It do's abhorre me now I speake the word,It does abhor me now I speak the word;abhor (v.)

old form: abhorre
disgust, horrify, revolt
Oth IV.ii.161
To do the Act, that might the addition earne,To do the act that might the addition earnaddition (n.)
title, name
Oth IV.ii.162
Not the worlds Masse of vanitie could make me.Not the world's mass of vanity could make me. Oth IV.ii.163
Iago. IAGO 
I pray you be content: 'tis but his humour:I pray you, be content: 'tis but his humour;humour (n.)
fancy, whim, inclination, caprice
Oth IV.ii.164
content (adj.)
satisfied, calm, easy in mind
The businesse of the State do's him offence.The business of the state does him offence, Oth IV.ii.165
And he does chide with you.chide (v.), past form chid
quarrel, wrangle, fight
Oth IV.ii.166
If 'twere no other.If 'twere no other – Oth IV.ii.167.1
Iago. IAGO 
It is but so, I warrant,It is so, I warrant.warrant (v.)
assure, promise, guarantee, confirm
Oth IV.ii.167.2
Hearke how these Instruments summon to supper:Hark how these instruments summon to supper! Oth IV.ii.168
The Messengers of Venice staies the meate,The messengers of Venice stay the meat. Oth IV.ii.169
Go in, and weepe not: all things shall be well.Go in, and weep not; all things shall be well. Oth IV.ii.170
Exeunt Desdemona and Amilia.Exeunt Desdemona and Emilia Oth IV.ii.170
Enter Rodorigo.Enter Roderigo Oth IV.ii.171
How now Rodorigo?How now, Roderigo? Oth IV.ii.171
I do not finde / That thou deal'st iustly withI do not find that thou deal'st justly with Oth IV.ii.172
me.me. Oth IV.ii.173
Iago. IAGO 
What in the contrarie?What in the contrary? Oth IV.ii.174
Euery day thou dafts me with some deuiseEvery day thou daff'st me with some device,device (n.)

old form: deuise
excuse, evasion, subterfuge
Oth IV.ii.175
daff (v.), past form daft

old form: dafts
put off, deflect, sidetrack
Iago, and rather, as it seemes to me now, keep'st from meIago, and rather, as it seems to me now, keep'st from me Oth IV.ii.176
all conueniencie, then suppliest me with the least aduantageall conveniency, than suppliest me with the least advantageconveniency (n.)

old form: conueniencie
convenience, opportunity, advantage
Oth IV.ii.177
of hope: I will indeed no longer endure it. Norof hope. I will indeed no longer endure it. Nor Oth IV.ii.178
am I yet perswaded to put vp in peace, what already Iam I yet persuaded to put up in peace what already I Oth IV.ii.179
haue foolishly suffred.have foolishly suffered. Oth IV.ii.180
Iago. IAGO 
Will you heare me Rodorigo?Will you hear me, Roderigo? Oth IV.ii.181
I haue heard too much: and your wordsFaith, I have heard too much; for your words Oth IV.ii.182
and / Performances are no kin together.and performances are no kin together. Oth IV.ii.183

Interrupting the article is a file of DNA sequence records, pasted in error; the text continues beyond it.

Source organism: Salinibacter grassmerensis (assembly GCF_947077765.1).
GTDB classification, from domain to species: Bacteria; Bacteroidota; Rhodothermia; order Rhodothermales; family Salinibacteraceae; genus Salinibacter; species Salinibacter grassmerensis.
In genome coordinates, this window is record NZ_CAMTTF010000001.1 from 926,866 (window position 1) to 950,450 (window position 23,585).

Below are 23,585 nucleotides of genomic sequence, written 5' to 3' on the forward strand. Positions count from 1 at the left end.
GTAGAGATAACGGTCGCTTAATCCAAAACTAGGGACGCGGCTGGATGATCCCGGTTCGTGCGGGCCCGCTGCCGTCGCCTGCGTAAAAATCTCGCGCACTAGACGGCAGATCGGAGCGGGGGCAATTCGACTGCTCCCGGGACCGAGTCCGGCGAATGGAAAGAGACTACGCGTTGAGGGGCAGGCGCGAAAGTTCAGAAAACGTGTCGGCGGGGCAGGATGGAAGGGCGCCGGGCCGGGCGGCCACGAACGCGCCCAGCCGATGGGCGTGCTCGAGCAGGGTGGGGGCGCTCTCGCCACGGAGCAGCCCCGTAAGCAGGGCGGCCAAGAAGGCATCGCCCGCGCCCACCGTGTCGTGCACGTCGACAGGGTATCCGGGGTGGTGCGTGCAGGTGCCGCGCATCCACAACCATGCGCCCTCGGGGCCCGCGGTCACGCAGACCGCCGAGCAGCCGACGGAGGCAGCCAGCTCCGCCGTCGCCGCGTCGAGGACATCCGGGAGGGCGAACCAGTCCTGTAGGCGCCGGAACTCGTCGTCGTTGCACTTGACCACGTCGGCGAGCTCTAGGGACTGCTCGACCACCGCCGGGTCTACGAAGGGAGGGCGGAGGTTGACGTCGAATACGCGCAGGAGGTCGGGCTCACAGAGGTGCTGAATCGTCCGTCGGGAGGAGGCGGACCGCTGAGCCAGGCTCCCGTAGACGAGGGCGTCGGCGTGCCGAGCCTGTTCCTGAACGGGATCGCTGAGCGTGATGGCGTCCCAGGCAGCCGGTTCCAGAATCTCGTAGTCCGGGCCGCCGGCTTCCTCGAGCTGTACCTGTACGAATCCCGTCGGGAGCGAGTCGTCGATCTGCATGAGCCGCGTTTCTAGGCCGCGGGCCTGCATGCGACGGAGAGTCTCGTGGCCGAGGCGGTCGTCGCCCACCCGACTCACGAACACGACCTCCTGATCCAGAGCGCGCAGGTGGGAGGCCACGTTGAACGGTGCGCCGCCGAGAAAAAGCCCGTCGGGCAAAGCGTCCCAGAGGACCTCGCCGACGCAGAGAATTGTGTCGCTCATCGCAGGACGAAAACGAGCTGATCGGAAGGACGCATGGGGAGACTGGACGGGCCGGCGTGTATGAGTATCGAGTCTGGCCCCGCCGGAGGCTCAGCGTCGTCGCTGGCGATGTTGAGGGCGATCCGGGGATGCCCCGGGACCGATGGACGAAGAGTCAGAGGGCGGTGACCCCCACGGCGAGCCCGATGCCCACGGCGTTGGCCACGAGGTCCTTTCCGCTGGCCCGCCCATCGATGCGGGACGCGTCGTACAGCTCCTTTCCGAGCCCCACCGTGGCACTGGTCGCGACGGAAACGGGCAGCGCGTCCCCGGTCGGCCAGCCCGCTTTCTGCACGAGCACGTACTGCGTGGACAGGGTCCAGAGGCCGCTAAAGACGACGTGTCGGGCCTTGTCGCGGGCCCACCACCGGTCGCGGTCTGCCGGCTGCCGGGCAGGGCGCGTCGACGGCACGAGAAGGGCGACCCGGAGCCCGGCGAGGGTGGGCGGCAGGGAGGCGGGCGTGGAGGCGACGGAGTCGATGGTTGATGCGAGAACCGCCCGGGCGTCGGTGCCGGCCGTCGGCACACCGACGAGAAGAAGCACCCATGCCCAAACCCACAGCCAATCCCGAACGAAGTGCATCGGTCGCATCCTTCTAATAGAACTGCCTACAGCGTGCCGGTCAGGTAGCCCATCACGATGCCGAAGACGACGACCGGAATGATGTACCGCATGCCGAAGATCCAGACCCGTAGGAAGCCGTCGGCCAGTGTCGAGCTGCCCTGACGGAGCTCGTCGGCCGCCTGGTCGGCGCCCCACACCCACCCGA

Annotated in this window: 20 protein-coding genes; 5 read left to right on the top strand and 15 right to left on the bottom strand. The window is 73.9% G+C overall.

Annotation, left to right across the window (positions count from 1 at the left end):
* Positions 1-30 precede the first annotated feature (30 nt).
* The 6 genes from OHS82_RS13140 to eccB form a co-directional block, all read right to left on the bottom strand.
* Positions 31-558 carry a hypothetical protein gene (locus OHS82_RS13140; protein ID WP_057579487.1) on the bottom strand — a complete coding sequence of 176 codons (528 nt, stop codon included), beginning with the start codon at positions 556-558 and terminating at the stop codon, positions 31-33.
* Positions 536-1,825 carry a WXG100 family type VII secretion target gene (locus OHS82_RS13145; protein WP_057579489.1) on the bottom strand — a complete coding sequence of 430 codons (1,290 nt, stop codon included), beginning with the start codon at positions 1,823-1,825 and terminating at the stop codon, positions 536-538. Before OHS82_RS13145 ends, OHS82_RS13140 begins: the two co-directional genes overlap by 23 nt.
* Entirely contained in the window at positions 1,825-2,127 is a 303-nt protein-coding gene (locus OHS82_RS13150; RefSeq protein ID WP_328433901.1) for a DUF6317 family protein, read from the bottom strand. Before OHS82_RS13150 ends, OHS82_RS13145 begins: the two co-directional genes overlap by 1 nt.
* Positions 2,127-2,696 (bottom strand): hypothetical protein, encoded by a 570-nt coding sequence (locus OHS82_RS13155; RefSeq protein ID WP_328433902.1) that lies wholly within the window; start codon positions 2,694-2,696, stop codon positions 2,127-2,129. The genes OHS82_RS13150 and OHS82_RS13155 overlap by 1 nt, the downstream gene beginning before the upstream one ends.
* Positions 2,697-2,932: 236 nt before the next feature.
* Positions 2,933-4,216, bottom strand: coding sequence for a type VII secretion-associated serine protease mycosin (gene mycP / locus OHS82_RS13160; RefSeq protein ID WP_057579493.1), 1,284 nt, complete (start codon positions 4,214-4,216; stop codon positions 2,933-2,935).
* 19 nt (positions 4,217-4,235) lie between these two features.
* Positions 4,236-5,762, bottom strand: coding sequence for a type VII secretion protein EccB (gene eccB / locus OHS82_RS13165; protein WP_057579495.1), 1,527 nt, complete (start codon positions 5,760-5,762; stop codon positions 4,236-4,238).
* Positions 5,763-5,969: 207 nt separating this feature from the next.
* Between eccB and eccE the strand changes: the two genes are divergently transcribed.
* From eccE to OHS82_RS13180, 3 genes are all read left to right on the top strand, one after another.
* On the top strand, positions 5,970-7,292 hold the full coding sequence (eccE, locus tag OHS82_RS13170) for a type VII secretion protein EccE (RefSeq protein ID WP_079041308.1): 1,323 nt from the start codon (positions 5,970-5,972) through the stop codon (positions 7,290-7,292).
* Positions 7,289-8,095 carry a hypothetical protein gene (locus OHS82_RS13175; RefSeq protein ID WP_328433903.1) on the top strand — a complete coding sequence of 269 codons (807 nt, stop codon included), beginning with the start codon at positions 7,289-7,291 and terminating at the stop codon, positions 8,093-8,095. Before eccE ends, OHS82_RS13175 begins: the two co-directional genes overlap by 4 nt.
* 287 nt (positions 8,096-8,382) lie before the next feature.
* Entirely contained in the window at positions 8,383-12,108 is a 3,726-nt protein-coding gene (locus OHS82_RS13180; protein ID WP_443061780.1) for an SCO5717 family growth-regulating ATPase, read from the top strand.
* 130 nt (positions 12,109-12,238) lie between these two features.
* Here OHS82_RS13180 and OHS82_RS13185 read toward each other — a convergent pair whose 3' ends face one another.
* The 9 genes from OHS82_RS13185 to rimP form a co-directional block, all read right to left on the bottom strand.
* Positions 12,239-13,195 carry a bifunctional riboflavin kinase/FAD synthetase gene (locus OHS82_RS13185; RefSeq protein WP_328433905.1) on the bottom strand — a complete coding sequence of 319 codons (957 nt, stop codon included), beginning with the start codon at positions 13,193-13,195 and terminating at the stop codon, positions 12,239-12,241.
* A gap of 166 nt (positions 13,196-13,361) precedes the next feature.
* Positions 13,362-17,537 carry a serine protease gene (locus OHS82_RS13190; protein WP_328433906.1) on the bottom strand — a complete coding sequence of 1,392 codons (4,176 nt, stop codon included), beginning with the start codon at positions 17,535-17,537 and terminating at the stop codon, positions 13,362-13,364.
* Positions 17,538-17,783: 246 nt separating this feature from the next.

Iago. IAGO 
You charge me most vniustly.You charge me most unjustly. Oth IV.ii.184
With naught but truth: I haue wasted my selfeWith nought but truth. I have wasted myself Oth IV.ii.185
out of my meanes. The Iewels you haue had from me toout of my means. The jewels you have had from me to Oth IV.ii.186
deliuer Desdemona, would halfe haue corrupted adeliver to Desdemona would half have corrupted a Oth IV.ii.187
Votarist. You haue told me she hath receiu'd them,votarist. You have told me she hath received themvotarist (n.)
vow-taker, religious, nun / monk
Oth IV.ii.188
and return'd me expectations and comforts of sodaine respect,and returned me expectations and comforts of sudden respectsudden (adj.)

old form: sodaine
immediate, early, prompt
Oth IV.ii.189
respect (n.)
regard, admiration, favour, opinion
and acquaintance, but I finde none.and acquaintance, but I find none.acquittance (n.)
satisfaction, settlement, discharge [Q1 variant]
Oth IV.ii.190
Iago. IAGO 
Well, go too: very well.Well, go to; very well. Oth IV.ii.191
Very well, go too: I cannot go too, (man) nor tisVery well, go to! I cannot go to, man, nor 'tis Oth IV.ii.192
not very well. Nay I think it is scuruy: and begin tonot very well. Nay, I think it is scurvy and begin toscurvy (adj.)

old form: scuruy
contemptible, despicable, wretched
Oth IV.ii.193
finde my selfe fopt in it.find myself fopped in it.fopped (adj.)

old form: fopt
duped, cheated, hoodwinked
Oth IV.ii.194
Iago. IAGO 
Very well.Very well. Oth IV.ii.195
I tell you, 'tis not very well: I will make my selfeI tell you, 'tis not very well. I will make myself Oth IV.ii.196
knowne to Desdemona. If she will returne me my Iewels,known to Desdemona. If she will return me my jewels, Oth IV.ii.197
I will giue ouer my Suit, and repent my vnlawfull solicitation.I will give over my suit and repent my unlawful solicitation.suit (n.)
wooing, courtship
Oth IV.ii.198
If not, assure your selfe, I will seeke satisfaction ofIf not, assure yourself I will seek satisfaction of Oth IV.ii.199
you.you. Oth IV.ii.200
Iago. IAGO 
You haue said now.You have said now. Oth IV.ii.201
I: and said nothing but what I protest Ay, and said nothing but what I protest Oth IV.ii.202
intendment of doing.intendment of doing.intendment (n.)
intent, intention, purpose
Oth IV.ii.203